Categories: Health & Fitness

How to properly clean your ears? Here is the (very simple) technique of an ENT

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For an effective and risk-free ear cleaning, the cotton swab is to be banned! Instead, try a simple technique recommended by our ENT doctor.

To clean the ears correctly and safely, we ban the cotton swabAt risk of causing irritations, earwax plugs or even eardrum injuries. Indeed, its size, its shape and its texture make it tend to repel earwax and pack it at the bottom of the ear canal. In place, we prefer a technique, very simple and recommended by Dr. Jean-Michel Klein, ENT and President of the National Professional Council for ENT and Cervico-Facial Surgery:

  1. Clean the entrance to the ear canal with a small curette (tool has a 2-3mm wide rounded tip, much like a teaspoon: see image to the right) to loosen and recover oxidized earwax. “Be careful not to go too deep and not to make sudden movements when inserting the tool into the ear: this could damage the eardrum or the skin“, insists our expert.
  2. Clean the auricle (visible part of the ear) with the furrows and the conch (the shape of the shell where the duct begins) using your (clean) little finger and a damp tissue. Make gentle movements from the inside out to recover impurities and dead skin.
  3. If water got into the ear while showeringthe entrance to the ear canal should be wiped with a clean towel or dry handkerchief. “During the summer holidays, at the sea or the swimming pool, the auditory canal tends to be wetter. Remember to dry your ears after swimming with a hair dryer (at low power so as not to burn yourself)“, advises the ENT doctor.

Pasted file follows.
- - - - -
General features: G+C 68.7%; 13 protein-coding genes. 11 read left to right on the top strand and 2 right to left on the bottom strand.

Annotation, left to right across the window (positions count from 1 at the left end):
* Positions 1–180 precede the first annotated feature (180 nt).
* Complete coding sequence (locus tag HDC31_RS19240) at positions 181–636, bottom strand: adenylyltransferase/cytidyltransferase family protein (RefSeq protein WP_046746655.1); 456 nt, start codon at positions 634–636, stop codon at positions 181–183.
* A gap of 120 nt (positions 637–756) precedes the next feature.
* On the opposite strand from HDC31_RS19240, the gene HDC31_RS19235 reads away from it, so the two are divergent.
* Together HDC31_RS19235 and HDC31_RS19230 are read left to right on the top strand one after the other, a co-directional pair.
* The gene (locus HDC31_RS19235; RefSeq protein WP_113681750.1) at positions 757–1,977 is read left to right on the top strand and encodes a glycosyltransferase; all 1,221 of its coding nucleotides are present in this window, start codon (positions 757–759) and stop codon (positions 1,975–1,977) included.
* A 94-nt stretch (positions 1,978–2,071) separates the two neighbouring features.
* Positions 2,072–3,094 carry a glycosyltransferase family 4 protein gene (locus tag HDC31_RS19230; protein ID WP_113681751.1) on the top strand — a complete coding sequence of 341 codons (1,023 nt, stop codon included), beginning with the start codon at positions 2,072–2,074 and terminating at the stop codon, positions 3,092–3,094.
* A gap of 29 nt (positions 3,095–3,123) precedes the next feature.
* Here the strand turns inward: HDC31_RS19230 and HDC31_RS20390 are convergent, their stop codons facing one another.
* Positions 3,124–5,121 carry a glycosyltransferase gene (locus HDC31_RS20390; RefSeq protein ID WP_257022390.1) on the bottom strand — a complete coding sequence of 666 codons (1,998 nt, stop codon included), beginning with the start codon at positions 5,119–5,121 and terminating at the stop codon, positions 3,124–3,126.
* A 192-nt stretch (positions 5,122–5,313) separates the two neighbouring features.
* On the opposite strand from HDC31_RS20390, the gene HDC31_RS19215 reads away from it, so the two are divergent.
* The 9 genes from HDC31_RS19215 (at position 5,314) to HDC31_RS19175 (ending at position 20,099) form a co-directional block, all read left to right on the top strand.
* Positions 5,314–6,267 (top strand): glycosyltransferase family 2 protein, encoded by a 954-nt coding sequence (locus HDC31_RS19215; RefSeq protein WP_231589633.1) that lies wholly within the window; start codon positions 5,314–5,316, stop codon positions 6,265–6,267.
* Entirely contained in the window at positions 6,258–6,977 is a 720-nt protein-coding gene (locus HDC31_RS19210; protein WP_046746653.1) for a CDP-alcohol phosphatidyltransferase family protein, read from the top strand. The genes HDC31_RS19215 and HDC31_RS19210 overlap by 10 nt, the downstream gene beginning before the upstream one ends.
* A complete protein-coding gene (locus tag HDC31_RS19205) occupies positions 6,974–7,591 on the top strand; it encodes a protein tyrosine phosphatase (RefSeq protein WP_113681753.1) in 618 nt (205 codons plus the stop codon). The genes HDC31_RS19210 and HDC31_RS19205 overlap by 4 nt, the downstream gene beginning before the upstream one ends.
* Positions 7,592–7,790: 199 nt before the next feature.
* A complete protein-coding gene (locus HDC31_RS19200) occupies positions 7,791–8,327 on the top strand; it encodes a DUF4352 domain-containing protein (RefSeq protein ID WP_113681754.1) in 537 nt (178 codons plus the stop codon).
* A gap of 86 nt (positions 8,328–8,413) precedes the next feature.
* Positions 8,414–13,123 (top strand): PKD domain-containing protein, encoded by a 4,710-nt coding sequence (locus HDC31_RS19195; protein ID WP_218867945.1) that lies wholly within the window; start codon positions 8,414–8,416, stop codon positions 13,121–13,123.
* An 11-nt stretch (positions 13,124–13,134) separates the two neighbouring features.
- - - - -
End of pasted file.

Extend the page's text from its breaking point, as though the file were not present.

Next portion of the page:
ear anatomy © tpimovit – 123RF / Journal of Women’s Health

How often do you clean your ears?

We must clean the entrance of the ears “every 10 to 15 days max, no more“, advises Dr. Klein. This is more than enough.

When to go to the ENT to clean your ears?

In the vast majority of people, a self-cleaning of the ears is enough to remove oxidized earwax. But for some people, this cleaning is not enough (because of several reasons, for example: presence of hair in the auditory canal, too narrow external auditory canal, wearing hearing aids or earplugs, elderly people whose earwax is dry…) and they should consult their doctor for help in removing earwax deposits and avoid complications. When the general practitioner is unable to remove a cork, he sends his patient to see an ENT doctor. To remove the cork, the ENT doctor can use several tools or devices: mini-aspirator with fine cannulas, handles, curettes, hooks, cotton swabs or micro-tweezers depending on the texture of the plug and its location in the duct. These treatments are carried out under “consultation microscope” to have good visual control.

Thanks to Dr Jean-Michel Klein, ENT and President of the National Professional Council of ENT and CCF (Cervico-Facial Surgery) (CNP ENT and CCF)

#properly #clean #ears #simple #technique #ENT

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